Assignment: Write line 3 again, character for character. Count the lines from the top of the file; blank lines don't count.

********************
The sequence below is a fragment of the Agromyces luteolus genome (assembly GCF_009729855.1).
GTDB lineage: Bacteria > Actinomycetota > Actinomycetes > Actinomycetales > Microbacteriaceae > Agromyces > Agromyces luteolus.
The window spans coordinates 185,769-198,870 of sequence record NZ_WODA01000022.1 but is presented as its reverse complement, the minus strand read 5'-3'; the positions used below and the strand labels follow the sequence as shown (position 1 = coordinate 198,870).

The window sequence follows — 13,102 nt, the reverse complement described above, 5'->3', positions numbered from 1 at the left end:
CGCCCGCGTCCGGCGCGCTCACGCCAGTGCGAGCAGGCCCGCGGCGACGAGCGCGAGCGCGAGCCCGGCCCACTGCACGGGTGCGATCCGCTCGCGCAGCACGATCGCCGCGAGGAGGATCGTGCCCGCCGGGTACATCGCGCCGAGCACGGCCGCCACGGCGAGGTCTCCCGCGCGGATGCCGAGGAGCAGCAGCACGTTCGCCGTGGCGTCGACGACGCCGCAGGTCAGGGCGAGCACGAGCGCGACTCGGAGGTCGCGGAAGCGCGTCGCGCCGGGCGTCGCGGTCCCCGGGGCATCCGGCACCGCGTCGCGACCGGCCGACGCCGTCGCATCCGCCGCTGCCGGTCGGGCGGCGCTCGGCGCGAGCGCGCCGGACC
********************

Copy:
The window spans coordinates 185,769-198,870 of sequence record NZ_WODA01000022.1 but is presented as its reverse complement, the minus strand read 5'-3'; the positions used below and the strand labels follow the sequence as shown (position 1 = coordinate 198,870).